What are the major factors besides fuel that get you to $1-2 per mile. Based on the first 33,000 miles on our Kenworth K370 I don’t think we are anywhere near that at this point but I haven’t really tried to calculate the cost per mile...
 

Davidl13

Adventurer
What are the major factors besides fuel that get you to $1-2 per mile. Based on the first 33,000 miles on our Kenworth K370 I don’t think we are anywhere near that at this point but I haven’t really tried to calculate the cost per mile...

Fuel, maintenance (current and future reserves) tires, repairs, insurance, cost of refreshing prep for resale, commission on sale of vehicle, depreciation, financing.. if I gave it serious thought I may end up higher.. fuel ($.50/mile +/-) is usually not the Lions share of costs.. it's just the one you notice everyday

Fuel costs vary regionally and over market conditions..maintenance depends on what kind of driving and driver... keeping a cost/mile maintenance reserve so you are prepared when the big dollar maintenance hits... if it doesn't hit, then it will in the next buyer and valued to compensate... insurance.. include extra costs Mexico travel?.. many factors can influence the per mile costs.. but it adds up fast... Try doing a cost analysis on a per mile basis... You will see.. it should be nothing to be shocked about... You have a $300-500k vehicle.. to be expected...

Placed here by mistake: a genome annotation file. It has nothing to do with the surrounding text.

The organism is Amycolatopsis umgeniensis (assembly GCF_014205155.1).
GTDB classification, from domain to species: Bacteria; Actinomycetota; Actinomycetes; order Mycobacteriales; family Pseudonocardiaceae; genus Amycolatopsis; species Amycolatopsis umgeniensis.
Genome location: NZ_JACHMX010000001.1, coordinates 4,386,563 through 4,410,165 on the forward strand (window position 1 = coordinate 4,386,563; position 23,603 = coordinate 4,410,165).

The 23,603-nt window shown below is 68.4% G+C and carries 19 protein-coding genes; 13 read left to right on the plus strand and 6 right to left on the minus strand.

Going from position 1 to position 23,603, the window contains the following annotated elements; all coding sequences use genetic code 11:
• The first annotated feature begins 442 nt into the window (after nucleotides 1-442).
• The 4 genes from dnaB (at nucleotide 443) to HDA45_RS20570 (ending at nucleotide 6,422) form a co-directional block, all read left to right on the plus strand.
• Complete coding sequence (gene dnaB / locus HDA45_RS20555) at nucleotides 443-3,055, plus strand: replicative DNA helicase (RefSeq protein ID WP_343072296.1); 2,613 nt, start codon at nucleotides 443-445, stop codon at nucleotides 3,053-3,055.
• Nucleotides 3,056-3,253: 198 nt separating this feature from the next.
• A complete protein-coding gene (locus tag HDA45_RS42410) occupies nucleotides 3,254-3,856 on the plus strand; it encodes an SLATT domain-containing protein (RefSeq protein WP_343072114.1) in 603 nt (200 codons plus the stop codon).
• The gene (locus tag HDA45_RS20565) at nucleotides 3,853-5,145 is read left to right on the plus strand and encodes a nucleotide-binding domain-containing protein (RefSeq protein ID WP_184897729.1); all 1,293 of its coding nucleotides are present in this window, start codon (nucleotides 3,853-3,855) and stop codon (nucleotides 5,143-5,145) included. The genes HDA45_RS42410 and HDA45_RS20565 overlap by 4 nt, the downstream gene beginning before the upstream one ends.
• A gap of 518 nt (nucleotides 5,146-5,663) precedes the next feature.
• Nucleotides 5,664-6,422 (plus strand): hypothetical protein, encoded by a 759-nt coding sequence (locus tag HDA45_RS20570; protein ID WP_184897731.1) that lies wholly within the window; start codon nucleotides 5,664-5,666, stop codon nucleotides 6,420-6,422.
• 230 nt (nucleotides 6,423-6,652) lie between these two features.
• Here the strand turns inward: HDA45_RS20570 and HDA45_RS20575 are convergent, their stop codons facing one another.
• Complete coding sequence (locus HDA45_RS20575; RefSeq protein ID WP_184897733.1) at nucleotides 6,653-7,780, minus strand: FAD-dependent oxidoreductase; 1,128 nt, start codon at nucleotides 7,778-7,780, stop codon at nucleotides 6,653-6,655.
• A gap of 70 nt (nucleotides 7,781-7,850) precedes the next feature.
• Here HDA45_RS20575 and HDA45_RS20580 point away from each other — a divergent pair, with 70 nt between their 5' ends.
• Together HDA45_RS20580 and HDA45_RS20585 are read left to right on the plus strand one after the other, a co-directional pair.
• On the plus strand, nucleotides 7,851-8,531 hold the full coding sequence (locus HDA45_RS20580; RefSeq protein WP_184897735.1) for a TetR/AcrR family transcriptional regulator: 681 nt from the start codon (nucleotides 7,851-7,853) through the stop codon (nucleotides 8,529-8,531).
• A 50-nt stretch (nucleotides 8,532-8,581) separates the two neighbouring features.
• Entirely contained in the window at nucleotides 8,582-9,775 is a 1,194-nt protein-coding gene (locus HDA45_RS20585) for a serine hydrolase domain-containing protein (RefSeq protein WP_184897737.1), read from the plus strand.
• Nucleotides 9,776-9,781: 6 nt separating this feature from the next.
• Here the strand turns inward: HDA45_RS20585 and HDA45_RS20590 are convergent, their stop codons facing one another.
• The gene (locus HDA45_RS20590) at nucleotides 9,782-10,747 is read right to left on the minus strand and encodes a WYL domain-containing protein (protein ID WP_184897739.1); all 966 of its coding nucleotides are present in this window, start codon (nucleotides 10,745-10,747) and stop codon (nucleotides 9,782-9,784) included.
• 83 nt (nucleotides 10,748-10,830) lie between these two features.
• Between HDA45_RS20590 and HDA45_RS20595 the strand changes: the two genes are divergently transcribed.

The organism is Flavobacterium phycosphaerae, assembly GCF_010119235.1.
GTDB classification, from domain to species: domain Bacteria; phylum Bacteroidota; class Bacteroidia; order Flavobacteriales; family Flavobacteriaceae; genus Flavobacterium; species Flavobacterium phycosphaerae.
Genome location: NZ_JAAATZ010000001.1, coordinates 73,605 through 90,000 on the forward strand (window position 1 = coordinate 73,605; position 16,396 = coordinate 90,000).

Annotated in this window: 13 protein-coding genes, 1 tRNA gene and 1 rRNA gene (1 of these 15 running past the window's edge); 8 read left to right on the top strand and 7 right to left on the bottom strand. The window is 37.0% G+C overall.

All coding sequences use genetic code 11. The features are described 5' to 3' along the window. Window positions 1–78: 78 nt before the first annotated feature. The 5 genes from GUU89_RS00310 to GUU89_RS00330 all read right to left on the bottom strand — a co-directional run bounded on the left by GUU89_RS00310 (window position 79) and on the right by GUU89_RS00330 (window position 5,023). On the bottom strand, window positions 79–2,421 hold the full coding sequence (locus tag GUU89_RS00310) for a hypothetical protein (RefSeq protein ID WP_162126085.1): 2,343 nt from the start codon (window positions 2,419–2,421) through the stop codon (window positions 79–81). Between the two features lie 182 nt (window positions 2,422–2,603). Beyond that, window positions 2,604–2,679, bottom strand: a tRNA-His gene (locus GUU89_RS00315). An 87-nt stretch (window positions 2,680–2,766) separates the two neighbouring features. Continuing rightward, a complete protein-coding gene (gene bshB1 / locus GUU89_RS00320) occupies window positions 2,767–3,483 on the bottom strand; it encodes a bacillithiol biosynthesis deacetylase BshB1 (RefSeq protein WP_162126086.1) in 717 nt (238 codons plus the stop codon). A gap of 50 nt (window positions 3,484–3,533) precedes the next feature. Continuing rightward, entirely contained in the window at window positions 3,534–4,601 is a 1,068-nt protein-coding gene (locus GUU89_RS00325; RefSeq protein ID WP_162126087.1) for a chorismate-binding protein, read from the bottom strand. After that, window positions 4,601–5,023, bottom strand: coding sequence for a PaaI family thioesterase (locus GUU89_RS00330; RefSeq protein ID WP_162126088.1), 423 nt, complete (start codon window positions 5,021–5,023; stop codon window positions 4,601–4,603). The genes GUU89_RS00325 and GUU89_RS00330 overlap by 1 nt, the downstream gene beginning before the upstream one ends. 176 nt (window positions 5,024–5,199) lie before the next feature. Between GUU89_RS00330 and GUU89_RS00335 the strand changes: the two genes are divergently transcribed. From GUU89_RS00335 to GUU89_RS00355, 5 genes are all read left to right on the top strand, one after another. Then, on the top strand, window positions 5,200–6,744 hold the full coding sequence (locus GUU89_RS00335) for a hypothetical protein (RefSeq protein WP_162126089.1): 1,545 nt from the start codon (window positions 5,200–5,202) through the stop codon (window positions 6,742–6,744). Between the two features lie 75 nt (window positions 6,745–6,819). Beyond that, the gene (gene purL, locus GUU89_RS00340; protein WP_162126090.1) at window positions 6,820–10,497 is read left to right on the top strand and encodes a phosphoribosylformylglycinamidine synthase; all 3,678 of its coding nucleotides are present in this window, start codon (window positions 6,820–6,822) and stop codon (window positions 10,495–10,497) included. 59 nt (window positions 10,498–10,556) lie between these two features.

Airplanes are measured on these types of analysis.. operating cost per mile or per hour.. or annual given a certain number of hours per year... pilots are typically far better educated about planning..... research "cost of ownership of a single engine plane" You can get some good ideas on how to think about it from the aviation folks.. Conklin and decker have great data sheets

The more thorough your analysis, the higher the cost per mile... Sales guys and owners who don't want to scare future potential buyers and/or themselves, will typically leave out many hidden costs (such as the cost to sell, insure, store , repair etc..)... And put these costs into some other (non cost per mile) category. You can account for it now or later.. but in the end, the cost is the cost. Creative accounting can be.. well.. creative... But as an experienced owner.. I know better..